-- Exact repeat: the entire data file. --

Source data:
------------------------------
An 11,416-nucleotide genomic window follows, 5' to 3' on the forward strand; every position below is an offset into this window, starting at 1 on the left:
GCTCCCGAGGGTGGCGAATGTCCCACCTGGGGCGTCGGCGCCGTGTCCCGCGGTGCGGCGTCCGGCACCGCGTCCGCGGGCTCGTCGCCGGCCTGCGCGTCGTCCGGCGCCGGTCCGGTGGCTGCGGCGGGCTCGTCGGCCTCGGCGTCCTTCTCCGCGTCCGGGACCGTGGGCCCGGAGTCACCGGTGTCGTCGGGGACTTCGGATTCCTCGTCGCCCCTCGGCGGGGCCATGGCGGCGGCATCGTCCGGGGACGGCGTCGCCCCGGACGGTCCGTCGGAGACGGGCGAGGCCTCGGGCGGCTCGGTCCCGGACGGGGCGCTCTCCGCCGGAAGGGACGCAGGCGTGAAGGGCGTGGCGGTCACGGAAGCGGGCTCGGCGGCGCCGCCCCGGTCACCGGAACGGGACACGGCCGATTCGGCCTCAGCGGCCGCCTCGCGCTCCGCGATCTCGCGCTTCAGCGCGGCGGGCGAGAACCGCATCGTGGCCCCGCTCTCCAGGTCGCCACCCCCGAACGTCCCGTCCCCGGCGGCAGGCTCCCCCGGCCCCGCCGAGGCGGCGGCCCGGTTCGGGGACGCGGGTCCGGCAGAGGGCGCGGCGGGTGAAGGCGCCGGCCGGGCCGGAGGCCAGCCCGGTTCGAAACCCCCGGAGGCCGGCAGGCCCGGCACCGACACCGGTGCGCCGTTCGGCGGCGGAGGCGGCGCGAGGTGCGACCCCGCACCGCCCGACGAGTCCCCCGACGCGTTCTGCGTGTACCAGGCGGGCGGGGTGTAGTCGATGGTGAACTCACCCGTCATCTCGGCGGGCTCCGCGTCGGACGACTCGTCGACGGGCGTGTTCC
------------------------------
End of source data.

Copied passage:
An 11,416-nucleotide genomic window follows, 5' to 3' on the forward strand; every position below is an offset into this window, starting at 1 on the left:
GCTCCCGAGGGTGGCGAATGTCCCACCTGGGGCGTCGGCGCCGTGTCCCGCGGTGCGGCGTCCGGCACCGCGTCCGCGGGCTCGTCGCCGGCCTGCGCGTCGTCCGGCGCCGGTCCGGTGGCTGCGGCGGGCTCGTCGGCCTCGGCGTCCTTCTCCGCGTCCGGGACCGTGGGCCCGGAGTCACCGGTGTCGTCGGGGACTTCGGATTCCTCGTCGCCCCTCGGCGGGGCCATGGCGGCGGCATCGTCCGGGGACGGCGTCGCCCCGGACGGTCCGTCGGAGACGGGCGAGGCCTCGGGCGGCTCGGTCCCGGACGGGGCGCTCTCCGCCGGAAGGGACGCAGGCGTGAAGGGCGTGGCGGTCACGGAAGCGGGCTCGGCGGCGCCGCCCCGGTCACCGGAACGGGACACGGCCGATTCGGCCTCAGCGGCCGCCTCGCGCTCCGCGATCTCGCGCTTCAGCGCGGCGGGCGAGAACCGCATCGTGGCCCCGCTCTCCAGGTCGCCACCCCCGAACGTCCCGTCCCCGGCGGCAGGCTCCCCCGGCCCCGCCGAGGCGGCGGCCCGGTTCGGGGACGCGGGTCCGGCAGAGGGCGCGGCGGGTGAAGGCGCCGGCCGGGCCGGAGGCCAGCCCGGTTCGAAACCCCCGGAGGCCGGCAGGCCCGGCACCGACACCGGTGCGCCGTTCGGCGGCGGAGGCGGCGCGAGGTGCGACCCCGCACCGCCCGACGAGTCCCCCGACGCGTTCTGCGTGTACCAGGCGGGCGGGGTGTAGTCGATGGTGAACTCACCCGTCATCTCGGCGGGCTCCGCGTCGGACGACTCGTCGACGGGCGTGTTCC